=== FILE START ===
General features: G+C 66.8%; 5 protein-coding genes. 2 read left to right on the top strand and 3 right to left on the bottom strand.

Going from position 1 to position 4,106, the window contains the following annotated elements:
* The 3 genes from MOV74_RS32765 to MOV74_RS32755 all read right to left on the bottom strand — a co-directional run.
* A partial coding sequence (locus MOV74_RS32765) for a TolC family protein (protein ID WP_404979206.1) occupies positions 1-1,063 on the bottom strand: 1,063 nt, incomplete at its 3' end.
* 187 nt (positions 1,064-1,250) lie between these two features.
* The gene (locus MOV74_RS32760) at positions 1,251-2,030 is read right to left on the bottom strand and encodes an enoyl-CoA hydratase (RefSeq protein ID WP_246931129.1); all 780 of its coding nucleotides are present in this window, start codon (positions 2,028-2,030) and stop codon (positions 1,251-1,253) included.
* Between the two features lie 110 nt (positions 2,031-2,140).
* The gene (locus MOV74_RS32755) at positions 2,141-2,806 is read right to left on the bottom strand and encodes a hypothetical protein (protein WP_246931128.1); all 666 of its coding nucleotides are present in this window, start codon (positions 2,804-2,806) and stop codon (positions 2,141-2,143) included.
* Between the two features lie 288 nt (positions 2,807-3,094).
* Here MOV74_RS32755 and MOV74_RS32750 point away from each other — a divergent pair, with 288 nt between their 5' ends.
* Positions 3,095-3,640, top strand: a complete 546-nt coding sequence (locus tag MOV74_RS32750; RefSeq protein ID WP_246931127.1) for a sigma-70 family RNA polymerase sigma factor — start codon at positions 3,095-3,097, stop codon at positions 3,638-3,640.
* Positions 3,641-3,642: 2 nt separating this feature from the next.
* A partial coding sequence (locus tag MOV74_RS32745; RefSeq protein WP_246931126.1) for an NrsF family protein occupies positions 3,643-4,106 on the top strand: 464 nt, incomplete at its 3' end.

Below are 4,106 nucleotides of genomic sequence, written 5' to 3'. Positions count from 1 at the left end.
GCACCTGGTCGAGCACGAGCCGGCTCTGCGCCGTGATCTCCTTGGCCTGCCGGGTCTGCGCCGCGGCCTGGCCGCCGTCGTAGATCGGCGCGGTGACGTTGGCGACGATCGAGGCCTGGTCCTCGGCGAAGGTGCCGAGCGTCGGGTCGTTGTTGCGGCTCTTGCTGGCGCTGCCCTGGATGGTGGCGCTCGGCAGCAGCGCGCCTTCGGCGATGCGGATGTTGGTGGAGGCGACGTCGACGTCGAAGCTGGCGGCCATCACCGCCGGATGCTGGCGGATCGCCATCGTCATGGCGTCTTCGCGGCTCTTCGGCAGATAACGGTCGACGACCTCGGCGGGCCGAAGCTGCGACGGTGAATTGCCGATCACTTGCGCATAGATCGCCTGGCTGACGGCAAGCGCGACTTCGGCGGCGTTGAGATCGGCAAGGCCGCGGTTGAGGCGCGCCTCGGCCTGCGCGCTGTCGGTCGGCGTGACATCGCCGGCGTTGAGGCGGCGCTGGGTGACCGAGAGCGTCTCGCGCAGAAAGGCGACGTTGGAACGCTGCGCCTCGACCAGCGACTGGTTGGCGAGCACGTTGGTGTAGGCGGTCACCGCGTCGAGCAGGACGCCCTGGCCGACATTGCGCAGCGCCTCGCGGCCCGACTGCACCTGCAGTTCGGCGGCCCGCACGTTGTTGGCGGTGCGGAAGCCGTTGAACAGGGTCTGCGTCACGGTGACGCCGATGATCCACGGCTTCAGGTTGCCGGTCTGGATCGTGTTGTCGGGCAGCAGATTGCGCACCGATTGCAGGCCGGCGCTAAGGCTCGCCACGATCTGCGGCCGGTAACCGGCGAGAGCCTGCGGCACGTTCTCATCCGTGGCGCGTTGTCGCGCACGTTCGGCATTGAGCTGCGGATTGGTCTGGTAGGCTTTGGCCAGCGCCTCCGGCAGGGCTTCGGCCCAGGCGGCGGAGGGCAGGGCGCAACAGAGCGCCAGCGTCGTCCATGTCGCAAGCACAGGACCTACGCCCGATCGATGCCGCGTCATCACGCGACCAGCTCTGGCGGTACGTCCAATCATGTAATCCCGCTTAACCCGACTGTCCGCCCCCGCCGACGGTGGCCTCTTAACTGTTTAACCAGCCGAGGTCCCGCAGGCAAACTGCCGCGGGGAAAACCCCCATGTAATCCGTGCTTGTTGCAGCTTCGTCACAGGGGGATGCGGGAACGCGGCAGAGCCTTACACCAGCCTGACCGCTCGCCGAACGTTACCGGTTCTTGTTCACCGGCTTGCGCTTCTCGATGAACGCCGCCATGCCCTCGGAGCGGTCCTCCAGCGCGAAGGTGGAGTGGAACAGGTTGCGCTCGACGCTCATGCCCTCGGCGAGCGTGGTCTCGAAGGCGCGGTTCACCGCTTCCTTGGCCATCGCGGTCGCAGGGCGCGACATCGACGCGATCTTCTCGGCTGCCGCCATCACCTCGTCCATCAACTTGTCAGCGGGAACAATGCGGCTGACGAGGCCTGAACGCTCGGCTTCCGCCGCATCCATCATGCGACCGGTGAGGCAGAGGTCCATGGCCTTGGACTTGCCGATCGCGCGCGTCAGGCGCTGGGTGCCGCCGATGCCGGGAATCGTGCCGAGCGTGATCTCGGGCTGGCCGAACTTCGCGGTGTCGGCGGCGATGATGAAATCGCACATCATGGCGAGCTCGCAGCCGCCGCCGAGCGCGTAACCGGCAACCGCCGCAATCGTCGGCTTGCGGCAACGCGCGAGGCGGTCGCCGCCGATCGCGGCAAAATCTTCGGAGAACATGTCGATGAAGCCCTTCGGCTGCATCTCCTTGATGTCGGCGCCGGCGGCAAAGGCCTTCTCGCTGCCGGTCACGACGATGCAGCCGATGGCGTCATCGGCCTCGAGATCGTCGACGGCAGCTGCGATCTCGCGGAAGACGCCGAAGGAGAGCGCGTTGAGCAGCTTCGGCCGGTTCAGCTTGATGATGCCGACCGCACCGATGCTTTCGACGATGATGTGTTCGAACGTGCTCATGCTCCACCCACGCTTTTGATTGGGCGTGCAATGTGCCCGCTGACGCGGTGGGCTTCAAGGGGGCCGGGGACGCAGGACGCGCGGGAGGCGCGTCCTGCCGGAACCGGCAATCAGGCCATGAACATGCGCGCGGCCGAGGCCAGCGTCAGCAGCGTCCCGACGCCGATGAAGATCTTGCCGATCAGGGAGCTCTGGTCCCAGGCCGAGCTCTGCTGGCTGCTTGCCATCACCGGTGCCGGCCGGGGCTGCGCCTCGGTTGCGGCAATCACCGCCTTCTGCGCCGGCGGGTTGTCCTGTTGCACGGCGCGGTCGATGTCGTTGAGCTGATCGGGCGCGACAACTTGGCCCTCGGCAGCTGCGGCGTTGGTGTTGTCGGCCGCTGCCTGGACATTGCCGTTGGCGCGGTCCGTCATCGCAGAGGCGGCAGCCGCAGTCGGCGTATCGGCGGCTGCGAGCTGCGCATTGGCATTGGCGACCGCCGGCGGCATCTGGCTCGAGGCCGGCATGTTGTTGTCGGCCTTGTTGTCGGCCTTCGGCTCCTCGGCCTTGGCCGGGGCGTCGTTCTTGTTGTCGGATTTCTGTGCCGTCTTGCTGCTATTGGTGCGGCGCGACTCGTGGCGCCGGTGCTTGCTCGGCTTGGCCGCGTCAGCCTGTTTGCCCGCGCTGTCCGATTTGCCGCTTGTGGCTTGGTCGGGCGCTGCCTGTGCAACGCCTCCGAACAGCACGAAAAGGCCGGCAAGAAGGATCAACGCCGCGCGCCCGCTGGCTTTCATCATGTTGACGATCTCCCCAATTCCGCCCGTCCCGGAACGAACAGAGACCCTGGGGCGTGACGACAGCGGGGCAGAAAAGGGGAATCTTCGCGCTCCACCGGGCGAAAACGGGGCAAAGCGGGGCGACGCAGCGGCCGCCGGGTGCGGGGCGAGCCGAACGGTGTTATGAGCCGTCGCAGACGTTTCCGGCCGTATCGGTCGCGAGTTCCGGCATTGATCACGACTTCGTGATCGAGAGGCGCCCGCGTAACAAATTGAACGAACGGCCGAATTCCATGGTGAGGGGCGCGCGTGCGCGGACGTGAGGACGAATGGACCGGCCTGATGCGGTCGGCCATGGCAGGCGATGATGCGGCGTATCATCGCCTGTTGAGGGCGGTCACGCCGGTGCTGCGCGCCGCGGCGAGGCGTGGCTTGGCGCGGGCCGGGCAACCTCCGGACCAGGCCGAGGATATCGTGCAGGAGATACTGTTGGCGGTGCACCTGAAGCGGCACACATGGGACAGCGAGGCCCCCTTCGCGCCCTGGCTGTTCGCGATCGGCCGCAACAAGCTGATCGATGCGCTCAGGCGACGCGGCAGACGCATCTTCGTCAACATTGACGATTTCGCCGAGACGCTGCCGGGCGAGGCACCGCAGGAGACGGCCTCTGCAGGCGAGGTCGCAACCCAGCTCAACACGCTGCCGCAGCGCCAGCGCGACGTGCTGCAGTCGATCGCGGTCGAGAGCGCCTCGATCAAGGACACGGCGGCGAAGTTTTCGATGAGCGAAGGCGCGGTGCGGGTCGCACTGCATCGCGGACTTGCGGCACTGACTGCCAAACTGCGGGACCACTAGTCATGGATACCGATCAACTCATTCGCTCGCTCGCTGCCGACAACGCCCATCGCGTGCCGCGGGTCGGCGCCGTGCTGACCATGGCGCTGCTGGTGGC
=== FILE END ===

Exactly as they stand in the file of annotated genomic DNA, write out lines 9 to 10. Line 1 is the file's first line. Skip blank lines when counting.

* Between the two features lie 288 nt (positions 2,807-3,094).
* Here MOV74_RS32755 and MOV74_RS32750 point away from each other — a divergent pair, with 288 nt between their 5' ends.